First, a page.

Help What's Wrong with my System

I have moved from a room 15.5X25 to a 17X42+ room, the only thing that has changed was a different pair of Hales T 8's( had a pair before).
Things are so bad I can't listen, have tried long wall, short wall, and different placement to no avail, any suggestions would certainly help
Levinson 332 Amp
Sonic Fronties Line 3 SE
Theta Pro Gen Va, and transport
Ensemble cable, FIM power cords
My opinion:

Your speakers cannot pressurize the new room, which is bigger, than the previous one. The answer? You probably need a bigger speakers with better bass response.
It's most likely not your system but the additional size to the room. I would bring the speakers out more in the room. Also because of the extra space you might be having problems with slap echo or other room anomalies. I would try some acoustical damping along the upper corners and possibly on the front and back walls. I am sure you will get things right.
PS the new room is in the same house or another? I ask, because the material used and with the structure has it changed or is it the same?
You need to tell us what is "wrong" with the sound in order for anyone to make an informed comment.
Abruce, I used to own Hales speakers. They are very good but in your new room with the 42' Dimension, which IMHO is huge, they might be a little overwhelmed. How far do you have the speakers into the room?
Yes, you need to describe how the sound changed and where the speakers are placed relative to the rear wall and where on the long wall.

Hint, they should be pretty close to the back wall. The short wall might be better placement, since it's relative wide, but will be easier to pressurize than a 42' wall.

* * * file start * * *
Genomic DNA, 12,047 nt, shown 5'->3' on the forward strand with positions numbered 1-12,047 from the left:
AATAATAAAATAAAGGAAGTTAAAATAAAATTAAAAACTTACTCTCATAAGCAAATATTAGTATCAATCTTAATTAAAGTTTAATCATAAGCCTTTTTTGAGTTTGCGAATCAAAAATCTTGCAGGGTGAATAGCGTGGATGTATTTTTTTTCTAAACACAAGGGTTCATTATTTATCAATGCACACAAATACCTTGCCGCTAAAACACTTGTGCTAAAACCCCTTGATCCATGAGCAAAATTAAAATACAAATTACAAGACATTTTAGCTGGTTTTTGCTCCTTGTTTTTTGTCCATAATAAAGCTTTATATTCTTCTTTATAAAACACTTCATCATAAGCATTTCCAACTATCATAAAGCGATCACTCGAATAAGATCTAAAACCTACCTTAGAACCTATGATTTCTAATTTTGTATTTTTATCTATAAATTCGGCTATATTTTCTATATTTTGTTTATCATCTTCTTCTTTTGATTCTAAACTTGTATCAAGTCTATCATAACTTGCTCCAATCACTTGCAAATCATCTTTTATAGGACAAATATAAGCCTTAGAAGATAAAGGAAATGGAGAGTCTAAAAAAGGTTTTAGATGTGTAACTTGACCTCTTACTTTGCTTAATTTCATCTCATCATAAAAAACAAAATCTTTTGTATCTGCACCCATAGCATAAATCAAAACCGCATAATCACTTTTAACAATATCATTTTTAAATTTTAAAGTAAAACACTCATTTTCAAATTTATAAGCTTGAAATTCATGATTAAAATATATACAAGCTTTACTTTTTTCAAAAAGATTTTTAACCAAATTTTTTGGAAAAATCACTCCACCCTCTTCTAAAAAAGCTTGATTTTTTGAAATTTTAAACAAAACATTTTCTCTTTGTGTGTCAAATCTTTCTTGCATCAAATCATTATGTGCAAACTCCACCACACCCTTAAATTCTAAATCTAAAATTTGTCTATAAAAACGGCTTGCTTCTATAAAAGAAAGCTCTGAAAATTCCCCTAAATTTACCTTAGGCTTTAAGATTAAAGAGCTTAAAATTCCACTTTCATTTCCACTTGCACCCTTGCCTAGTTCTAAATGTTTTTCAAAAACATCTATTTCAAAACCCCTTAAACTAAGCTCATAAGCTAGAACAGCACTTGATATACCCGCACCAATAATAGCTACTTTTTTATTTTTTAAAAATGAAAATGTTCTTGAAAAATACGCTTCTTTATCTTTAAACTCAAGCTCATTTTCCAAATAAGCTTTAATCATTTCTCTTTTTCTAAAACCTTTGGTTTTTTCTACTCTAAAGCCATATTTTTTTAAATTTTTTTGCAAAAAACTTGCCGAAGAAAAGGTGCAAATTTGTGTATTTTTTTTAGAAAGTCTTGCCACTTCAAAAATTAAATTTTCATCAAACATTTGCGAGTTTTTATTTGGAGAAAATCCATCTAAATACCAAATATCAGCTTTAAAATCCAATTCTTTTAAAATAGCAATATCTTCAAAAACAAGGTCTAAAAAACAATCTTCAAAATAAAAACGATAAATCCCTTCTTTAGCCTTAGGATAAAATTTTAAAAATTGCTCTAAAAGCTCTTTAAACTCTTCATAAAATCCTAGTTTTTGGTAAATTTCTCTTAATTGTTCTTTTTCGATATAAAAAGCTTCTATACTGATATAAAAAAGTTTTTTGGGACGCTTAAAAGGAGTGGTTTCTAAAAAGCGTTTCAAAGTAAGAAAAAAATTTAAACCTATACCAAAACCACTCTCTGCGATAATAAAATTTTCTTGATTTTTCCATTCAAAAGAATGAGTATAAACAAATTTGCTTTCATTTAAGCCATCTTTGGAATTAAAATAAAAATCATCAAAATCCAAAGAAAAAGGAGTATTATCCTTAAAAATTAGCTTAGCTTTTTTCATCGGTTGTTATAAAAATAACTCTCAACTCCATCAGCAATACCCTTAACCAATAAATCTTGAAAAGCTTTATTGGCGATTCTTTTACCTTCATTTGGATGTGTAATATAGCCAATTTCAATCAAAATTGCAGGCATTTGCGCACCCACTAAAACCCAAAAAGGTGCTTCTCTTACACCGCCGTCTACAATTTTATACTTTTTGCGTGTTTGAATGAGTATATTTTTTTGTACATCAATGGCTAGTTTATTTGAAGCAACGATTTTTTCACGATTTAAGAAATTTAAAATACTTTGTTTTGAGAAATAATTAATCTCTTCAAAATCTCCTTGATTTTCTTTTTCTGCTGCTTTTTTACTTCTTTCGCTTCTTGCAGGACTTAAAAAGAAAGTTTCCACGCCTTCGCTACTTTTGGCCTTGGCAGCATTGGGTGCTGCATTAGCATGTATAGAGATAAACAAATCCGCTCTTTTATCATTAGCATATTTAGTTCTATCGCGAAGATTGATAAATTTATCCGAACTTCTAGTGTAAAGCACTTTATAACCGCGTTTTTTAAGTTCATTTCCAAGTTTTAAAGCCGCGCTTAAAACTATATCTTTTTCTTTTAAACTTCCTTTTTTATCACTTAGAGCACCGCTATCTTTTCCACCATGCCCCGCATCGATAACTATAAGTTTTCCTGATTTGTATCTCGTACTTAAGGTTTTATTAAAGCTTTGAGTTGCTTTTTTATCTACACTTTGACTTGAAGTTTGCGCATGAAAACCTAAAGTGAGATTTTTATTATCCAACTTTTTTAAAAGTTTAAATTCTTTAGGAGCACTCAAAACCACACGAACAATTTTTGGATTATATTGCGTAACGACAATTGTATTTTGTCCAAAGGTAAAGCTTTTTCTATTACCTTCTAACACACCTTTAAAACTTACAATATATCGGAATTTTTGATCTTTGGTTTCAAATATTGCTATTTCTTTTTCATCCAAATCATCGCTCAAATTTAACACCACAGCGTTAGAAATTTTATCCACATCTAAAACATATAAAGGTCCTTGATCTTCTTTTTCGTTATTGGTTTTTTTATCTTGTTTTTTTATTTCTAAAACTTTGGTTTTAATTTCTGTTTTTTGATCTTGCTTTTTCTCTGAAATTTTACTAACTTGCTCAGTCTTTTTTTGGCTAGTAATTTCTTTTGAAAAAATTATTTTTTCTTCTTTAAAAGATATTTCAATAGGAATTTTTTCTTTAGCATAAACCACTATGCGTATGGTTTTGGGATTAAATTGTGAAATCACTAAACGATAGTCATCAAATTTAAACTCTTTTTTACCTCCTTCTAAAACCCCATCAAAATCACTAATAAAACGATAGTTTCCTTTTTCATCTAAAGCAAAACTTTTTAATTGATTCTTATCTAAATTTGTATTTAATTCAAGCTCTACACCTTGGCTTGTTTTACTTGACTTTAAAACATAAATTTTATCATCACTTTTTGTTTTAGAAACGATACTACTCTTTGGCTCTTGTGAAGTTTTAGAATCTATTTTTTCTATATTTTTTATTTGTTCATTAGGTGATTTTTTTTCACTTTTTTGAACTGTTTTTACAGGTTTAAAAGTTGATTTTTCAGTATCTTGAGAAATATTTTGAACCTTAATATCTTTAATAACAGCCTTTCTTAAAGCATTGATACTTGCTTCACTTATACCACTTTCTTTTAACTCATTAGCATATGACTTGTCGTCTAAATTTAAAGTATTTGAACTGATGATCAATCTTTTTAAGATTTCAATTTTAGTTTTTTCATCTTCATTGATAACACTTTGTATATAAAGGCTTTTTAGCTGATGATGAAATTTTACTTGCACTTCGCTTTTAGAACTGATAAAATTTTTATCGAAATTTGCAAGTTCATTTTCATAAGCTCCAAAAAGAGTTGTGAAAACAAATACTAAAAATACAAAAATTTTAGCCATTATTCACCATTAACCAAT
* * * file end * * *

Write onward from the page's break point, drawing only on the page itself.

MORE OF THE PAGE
You are just looking for a good reason to get better speakers.... Don't get us in trouble with your wife. Be a man and make your own decision.
LOL I don't have a wife, this is a new house, I've got the speakers about 5 foot from the front wall, 3 from the side, I think things sound better on the short wall(not were I planned on putting them when I finished the room), I think things sound very thin, nothing I can listen to for more than a few minutes, I really liked the Hales in my old house.
Thanks for all the help so far

A big room can be disconcerting - for starters you lack the congestion you get in a small room so everything is much cleaner and you can crank it louder and it will not sound nearly as loud (room reverb decays much faster) - this will pose problems for most speakers that are not horns or pro designs (you'll get compression and distortion at loud levels even though it isn't that loud when you are twenty feet back from the speakers. The other issue is that bass problems become very evident - you tend to notice the fewer remaining room modes.

FWIW if you blow up your speakers because you overdrive them then it may not be easy to find replacement parts. So be careful. If bass is a problem I'd suggest a sub or two. If midrange is compressing (sounds harsh or stressed) then replace the speakers before you blow them

Have you tried sitting near-field. I find sitting near field in a large room can have good results. You get very clean bass that way. You may need to treat the wall behind you though....
If possible you could turn the room into two rooms by building a wall. The good thing about this is you can make it any length you want. If you want to go crazy you could even change the width and make it so it has ideal dimensions. Check out this site for more info on this.
Nice gear. Nice auditorium. Hales T8's are one of my favourites but I've never heard them in a room that size. Consider line arrays.
Could this be a case of wiring nasties? Check to see what kind of wire the house is wired with, and what appliances share the circuit you're using. You may have a great "excuse" to buy yourself some high quality dedicateds ;)